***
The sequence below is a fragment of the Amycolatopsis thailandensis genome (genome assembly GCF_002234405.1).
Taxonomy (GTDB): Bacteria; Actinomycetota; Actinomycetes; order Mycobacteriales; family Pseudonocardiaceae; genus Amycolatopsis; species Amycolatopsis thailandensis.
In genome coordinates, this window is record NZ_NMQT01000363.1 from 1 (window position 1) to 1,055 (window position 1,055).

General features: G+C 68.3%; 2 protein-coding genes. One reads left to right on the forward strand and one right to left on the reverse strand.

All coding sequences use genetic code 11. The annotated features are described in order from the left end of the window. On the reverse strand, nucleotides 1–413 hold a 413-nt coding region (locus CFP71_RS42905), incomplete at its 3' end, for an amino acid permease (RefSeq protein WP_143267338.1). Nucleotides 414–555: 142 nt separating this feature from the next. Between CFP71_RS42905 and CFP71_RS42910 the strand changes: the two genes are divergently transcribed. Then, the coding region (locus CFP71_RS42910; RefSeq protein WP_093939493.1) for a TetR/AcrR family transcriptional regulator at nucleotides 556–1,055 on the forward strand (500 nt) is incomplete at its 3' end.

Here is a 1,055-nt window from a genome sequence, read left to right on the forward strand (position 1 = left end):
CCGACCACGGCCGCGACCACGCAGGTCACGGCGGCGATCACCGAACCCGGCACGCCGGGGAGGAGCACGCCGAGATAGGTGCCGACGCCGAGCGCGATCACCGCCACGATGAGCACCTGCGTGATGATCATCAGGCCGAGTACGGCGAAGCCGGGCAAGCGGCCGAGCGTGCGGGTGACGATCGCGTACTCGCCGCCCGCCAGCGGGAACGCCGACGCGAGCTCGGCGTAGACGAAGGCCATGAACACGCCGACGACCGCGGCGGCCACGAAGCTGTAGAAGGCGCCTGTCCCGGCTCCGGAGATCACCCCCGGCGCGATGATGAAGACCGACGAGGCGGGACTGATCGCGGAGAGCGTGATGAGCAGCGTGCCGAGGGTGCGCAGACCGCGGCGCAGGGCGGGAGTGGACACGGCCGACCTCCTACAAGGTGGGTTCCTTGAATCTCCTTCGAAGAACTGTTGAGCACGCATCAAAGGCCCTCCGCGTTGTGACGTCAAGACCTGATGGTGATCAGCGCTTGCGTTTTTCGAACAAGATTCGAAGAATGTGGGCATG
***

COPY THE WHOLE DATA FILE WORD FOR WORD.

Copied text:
The sequence below is a fragment of the Amycolatopsis thailandensis genome (genome assembly GCF_002234405.1).
Taxonomy (GTDB): Bacteria; Actinomycetota; Actinomycetes; order Mycobacteriales; family Pseudonocardiaceae; genus Amycolatopsis; species Amycolatopsis thailandensis.
In genome coordinates, this window is record NZ_NMQT01000363.1 from 1 (window position 1) to 1,055 (window position 1,055).

General features: G+C 68.3%; 2 protein-coding genes. One reads left to right on the forward strand and one right to left on the reverse strand.

All coding sequences use genetic code 11. The annotated features are described in order from the left end of the window. On the reverse strand, nucleotides 1–413 hold a 413-nt coding region (locus CFP71_RS42905), incomplete at its 3' end, for an amino acid permease (RefSeq protein WP_143267338.1). Nucleotides 414–555: 142 nt separating this feature from the next. Between CFP71_RS42905 and CFP71_RS42910 the strand changes: the two genes are divergently transcribed. Then, the coding region (locus CFP71_RS42910; RefSeq protein WP_093939493.1) for a TetR/AcrR family transcriptional regulator at nucleotides 556–1,055 on the forward strand (500 nt) is incomplete at its 3' end.

Here is a 1,055-nt window from a genome sequence, read left to right on the forward strand (position 1 = left end):
CCGACCACGGCCGCGACCACGCAGGTCACGGCGGCGATCACCGAACCCGGCACGCCGGGGAGGAGCACGCCGAGATAGGTGCCGACGCCGAGCGCGATCACCGCCACGATGAGCACCTGCGTGATGATCATCAGGCCGAGTACGGCGAAGCCGGGCAAGCGGCCGAGCGTGCGGGTGACGATCGCGTACTCGCCGCCCGCCAGCGGGAACGCCGACGCGAGCTCGGCGTAGACGAAGGCCATGAACACGCCGACGACCGCGGCGGCCACGAAGCTGTAGAAGGCGCCTGTCCCGGCTCCGGAGATCACCCCCGGCGCGATGATGAAGACCGACGAGGCGGGACTGATCGCGGAGAGCGTGATGAGCAGCGTGCCGAGGGTGCGCAGACCGCGGCGCAGGGCGGGAGTGGACACGGCCGACCTCCTACAAGGTGGGTTCCTTGAATCTCCTTCGAAGAACTGTTGAGCACGCATCAAAGGCCCTCCGCGTTGTGACGTCAAGACCTGATGGTGATCAGCGCTTGCGTTTTTCGAACAAGATTCGAAGAATGTGGGCATG